When Your Co-Worker Returns After the Death of a Baby or Child
The sudden and unexpected death of a baby or child is like no other death – it has been described as the ‘ultimate loss’, a loss of hopes and dreams, a loss of part of oneself as a parent, the loss of a role and purpose in society, a loss of a future without their child. This grief is not only painful, but profoundly disorienting – children are not supposed to die. Such a death usually causes immense personal distress and can interfere with their normal every day functioning, family and broader social relationships.
Initially it may be difficult for the bereaved parent to resume their normal work duties as they did prior to the death of their child. Having a compassionate and understanding workplace is often the difference between being able to resume work duties and struggling to balance returning to work, supporting their family and dealing with their unimaginable grief.
“My boss was understanding and suggested that I make a gradual transition back to work”.1
While some bereaved parents need to have more time at home, others may wish to return earlier as it may provide them with some reprieve and distraction from their grieving.
Returning to work may become an important first step in regaining control over their lives and moving along in the healing process.
“…when I get home from work I’m exhausted, I don’t remember being this tired before his death happened…for me when I’m at work it’s not actually bad I felt like that was the one part of my life where he wasn’t, so it was the one part that hadn’t changed, whereas everything else was just completely shot to pieces…work was the one sort of constant, it’s still there, it’s still the same…I’d escape to work and I could be at work and didn’t have to be reminded of, that all this horrible stuff that had happened, not that you ever forget…it wasn’t until I got on the train I would get all sad and teary…but now more so now I would just get home and be absolutely knackered…”1
“My workmates seemed to understand what I was experiencing and were patient with me. I felt supported and encouraged.”1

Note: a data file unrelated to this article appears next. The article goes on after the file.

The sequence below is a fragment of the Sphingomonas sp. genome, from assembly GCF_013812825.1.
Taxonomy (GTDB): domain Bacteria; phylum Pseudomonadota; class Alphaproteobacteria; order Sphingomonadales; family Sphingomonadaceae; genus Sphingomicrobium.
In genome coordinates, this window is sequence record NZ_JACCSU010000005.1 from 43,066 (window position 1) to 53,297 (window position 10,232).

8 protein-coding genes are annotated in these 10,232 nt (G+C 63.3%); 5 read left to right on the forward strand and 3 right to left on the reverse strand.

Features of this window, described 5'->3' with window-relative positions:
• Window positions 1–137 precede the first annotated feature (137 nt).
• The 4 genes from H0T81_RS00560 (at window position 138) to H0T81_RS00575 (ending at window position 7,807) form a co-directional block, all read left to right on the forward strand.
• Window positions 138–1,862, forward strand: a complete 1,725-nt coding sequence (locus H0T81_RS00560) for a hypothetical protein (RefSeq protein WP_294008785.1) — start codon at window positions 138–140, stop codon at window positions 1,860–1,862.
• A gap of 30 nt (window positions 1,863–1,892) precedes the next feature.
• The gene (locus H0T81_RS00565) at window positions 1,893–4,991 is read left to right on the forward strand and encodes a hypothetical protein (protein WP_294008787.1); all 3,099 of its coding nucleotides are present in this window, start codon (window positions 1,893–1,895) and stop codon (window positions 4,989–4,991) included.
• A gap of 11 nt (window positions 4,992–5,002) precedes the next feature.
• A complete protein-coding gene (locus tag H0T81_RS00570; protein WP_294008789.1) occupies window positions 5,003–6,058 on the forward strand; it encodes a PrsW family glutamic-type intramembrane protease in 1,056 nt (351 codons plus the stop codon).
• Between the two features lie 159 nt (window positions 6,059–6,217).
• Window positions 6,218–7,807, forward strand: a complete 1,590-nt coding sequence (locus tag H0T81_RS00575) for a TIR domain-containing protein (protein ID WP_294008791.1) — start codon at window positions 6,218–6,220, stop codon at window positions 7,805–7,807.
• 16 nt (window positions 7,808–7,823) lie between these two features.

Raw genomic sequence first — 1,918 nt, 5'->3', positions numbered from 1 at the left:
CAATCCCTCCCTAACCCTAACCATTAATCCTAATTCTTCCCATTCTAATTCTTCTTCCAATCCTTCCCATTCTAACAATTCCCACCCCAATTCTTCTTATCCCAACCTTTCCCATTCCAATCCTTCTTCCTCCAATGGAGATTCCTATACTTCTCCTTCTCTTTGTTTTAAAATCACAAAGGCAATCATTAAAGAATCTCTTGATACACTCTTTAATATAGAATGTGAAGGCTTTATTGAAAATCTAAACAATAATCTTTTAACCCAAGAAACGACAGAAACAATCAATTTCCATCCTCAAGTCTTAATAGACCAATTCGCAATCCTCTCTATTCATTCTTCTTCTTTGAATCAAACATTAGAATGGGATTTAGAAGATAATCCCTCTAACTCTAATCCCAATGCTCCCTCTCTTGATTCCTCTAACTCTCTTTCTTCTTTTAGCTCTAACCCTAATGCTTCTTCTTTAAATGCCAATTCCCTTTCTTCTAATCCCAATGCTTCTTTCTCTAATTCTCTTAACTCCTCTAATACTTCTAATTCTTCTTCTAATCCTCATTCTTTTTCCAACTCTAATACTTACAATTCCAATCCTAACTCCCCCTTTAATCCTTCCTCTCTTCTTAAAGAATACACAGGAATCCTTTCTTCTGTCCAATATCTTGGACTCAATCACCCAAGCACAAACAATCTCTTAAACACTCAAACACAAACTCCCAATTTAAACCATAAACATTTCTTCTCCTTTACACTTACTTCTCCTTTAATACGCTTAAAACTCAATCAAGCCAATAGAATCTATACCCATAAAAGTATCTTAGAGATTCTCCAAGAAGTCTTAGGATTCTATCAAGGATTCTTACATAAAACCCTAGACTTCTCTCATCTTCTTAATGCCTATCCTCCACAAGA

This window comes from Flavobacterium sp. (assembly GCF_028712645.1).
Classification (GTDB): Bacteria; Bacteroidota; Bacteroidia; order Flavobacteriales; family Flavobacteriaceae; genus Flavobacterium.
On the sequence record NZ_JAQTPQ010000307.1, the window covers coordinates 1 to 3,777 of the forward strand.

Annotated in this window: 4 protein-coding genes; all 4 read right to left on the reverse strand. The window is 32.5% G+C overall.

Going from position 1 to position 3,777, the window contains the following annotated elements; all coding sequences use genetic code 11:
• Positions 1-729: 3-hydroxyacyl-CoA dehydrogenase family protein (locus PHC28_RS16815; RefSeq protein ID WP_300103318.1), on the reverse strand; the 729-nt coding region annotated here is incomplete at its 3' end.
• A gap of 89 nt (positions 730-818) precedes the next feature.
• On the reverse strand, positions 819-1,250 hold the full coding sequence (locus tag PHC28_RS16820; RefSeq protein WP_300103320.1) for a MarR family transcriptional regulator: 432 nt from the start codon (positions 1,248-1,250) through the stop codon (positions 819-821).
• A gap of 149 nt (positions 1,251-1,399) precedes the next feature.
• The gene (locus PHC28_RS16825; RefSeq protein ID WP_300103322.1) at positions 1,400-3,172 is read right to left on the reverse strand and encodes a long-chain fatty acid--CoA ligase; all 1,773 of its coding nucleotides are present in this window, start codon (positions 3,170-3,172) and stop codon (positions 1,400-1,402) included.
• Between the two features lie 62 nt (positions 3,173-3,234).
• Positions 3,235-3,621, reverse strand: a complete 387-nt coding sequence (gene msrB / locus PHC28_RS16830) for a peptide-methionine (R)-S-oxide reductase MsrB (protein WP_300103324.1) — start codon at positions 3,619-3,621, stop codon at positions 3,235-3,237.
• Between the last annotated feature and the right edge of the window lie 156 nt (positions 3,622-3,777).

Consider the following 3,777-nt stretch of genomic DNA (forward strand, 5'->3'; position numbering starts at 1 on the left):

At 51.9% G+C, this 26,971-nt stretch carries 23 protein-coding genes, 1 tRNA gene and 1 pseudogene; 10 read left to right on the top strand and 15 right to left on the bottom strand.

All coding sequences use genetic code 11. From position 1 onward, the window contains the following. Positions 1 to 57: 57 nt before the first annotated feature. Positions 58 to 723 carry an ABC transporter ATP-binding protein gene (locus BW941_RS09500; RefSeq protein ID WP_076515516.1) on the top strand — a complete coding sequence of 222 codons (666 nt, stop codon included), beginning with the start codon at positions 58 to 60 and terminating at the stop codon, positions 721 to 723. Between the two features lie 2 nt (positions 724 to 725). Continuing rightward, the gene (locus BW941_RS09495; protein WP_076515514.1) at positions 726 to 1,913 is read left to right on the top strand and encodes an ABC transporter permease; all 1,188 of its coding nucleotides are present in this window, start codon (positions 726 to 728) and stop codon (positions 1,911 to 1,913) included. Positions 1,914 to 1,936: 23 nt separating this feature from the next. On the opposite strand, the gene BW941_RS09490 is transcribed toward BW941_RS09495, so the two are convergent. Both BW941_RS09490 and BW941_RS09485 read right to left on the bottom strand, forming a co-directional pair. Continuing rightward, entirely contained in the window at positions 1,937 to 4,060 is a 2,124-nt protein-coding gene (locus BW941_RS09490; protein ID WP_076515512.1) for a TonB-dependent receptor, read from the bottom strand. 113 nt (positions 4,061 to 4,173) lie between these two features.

Feelings you may have
Death is a difficult subject, one which is frightening and unfamiliar to many people, especially when the death involves a baby or child.
Sometimes it is hard to know what to do or say to someone who is bereaved.
You may feel awkward, uncomfortable or even afraid. But don’t let your own sense of helplessness keep you away.
Silence and distance can be so hurtful, not only to the parents but also to you and your relationship with them. As you cared about your friend and colleague before the death of their child, show them, in some way, that you still do. Your understanding and support will make a difference.
Three Important Things to Know:
- People do recover from such tragic loss eventually but they will be changed by it and they will never forget.
- The greatest help for parents on the long road to self healing is the understanding and support of those around them.
- It is easy to make a mistake or say the wrong thing in trying to support a grieving parent. But it is never too late to say you are sorry.
The Bereaved Parent’s Reaction at Work
“…I found that my resilience at work was shot to pieces and I don’t think I ever recovered in that area…after your child has died you find everything, all these trivial things that people would go on about in the office it just seemed meaningless…I had no resilience as in coping with the stress with work issues and the office politics. It just takes away all your energy…What is especially hard is now three years on, some of my colleagues have moved on in their own lives…they don’t mention it any more or there are new people who have begun at work, or new bosses and so forth and they don’t know what happened to me…I wouldn’t want to discuss it with them either…its difficult”.1
Often bereaved parents will try to hide most of their feelings from workmates or colleagues. This may be because they feel that their grief should not interfere with their work, that discussing the death will makes others uncomfortable or their relationships will be affected. In many cases the bereaved parent has not been in this situation before either and coming back to work after such devastation is frightening as expectations are unknown.